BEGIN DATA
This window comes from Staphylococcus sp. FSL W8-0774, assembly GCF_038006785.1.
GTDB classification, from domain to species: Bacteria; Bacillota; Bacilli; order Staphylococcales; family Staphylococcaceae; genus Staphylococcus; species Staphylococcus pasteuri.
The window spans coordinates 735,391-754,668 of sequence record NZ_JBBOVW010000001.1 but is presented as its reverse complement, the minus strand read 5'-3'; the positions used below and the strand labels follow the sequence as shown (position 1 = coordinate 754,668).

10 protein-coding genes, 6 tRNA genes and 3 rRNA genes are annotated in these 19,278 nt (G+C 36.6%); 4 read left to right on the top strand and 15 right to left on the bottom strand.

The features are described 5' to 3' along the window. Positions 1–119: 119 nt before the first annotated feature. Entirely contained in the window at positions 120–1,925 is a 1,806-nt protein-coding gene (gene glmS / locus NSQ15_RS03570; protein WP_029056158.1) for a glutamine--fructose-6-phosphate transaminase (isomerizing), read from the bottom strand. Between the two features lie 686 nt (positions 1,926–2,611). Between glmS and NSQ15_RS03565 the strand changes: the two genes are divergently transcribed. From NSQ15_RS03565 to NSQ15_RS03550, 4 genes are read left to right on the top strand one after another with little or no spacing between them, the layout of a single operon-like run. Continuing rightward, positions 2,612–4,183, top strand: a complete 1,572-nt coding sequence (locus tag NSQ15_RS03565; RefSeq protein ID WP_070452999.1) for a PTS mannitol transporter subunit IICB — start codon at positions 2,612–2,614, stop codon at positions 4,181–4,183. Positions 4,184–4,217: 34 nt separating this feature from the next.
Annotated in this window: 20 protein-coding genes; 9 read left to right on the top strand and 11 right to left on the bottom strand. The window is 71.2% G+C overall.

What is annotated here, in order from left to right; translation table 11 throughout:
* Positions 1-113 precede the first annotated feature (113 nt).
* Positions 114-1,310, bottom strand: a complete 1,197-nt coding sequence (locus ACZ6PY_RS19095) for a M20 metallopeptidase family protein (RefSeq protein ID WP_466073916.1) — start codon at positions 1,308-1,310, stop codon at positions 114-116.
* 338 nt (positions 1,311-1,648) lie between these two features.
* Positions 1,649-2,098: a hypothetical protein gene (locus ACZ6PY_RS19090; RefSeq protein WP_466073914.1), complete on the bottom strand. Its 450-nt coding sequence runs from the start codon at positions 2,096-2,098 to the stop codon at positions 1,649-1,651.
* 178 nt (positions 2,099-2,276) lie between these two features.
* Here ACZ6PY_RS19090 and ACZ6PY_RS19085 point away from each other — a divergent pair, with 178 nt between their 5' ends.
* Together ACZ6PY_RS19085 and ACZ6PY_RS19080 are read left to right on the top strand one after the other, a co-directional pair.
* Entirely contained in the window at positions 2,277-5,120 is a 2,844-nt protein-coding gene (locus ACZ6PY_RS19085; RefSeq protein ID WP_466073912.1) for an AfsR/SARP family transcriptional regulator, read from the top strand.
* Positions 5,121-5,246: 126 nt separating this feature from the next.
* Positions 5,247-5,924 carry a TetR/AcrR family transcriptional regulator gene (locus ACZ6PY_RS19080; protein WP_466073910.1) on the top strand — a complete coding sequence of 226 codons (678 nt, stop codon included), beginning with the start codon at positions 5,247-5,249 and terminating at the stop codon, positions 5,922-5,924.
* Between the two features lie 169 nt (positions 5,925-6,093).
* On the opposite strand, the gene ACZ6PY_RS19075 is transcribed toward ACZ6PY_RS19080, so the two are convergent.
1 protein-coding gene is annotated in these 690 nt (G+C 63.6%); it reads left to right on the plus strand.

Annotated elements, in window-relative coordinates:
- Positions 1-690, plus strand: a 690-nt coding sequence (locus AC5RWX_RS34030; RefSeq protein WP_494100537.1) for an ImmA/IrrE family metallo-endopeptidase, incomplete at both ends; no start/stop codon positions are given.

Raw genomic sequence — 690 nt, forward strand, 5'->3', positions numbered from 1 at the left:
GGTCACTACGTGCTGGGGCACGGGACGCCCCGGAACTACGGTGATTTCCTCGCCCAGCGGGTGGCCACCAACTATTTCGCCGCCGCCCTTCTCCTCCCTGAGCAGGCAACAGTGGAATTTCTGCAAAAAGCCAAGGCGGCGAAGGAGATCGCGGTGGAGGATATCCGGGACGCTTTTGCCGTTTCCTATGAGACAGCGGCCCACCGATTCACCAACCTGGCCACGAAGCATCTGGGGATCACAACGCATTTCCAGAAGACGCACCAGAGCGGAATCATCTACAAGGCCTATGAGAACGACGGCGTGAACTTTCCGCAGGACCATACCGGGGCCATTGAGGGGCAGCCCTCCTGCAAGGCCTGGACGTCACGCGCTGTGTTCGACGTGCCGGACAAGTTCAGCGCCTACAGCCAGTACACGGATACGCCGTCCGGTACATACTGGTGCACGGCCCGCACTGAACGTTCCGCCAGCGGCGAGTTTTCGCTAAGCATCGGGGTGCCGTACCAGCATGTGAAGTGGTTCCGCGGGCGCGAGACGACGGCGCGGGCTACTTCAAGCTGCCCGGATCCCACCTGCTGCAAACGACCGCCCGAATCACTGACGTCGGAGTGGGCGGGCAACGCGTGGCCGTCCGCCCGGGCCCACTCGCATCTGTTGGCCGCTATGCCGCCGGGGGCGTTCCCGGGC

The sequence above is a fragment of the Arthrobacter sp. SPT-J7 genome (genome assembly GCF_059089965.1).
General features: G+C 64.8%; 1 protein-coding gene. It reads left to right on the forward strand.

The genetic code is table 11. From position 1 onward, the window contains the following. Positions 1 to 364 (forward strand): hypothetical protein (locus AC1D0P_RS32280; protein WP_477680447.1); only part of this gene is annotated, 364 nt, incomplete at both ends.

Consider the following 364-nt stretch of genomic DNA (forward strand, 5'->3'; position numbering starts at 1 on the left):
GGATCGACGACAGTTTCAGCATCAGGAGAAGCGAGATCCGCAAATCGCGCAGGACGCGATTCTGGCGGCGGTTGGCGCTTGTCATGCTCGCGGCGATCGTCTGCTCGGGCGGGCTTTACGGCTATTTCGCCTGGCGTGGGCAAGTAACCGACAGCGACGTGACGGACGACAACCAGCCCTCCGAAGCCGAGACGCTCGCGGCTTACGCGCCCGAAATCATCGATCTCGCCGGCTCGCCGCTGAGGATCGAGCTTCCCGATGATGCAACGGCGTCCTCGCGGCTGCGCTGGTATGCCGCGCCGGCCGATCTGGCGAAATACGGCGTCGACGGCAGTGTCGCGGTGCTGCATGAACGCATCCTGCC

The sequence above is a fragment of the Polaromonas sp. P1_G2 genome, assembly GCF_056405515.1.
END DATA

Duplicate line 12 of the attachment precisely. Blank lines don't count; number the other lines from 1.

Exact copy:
* 178 nt (positions 2,099-2,276) lie between these two features.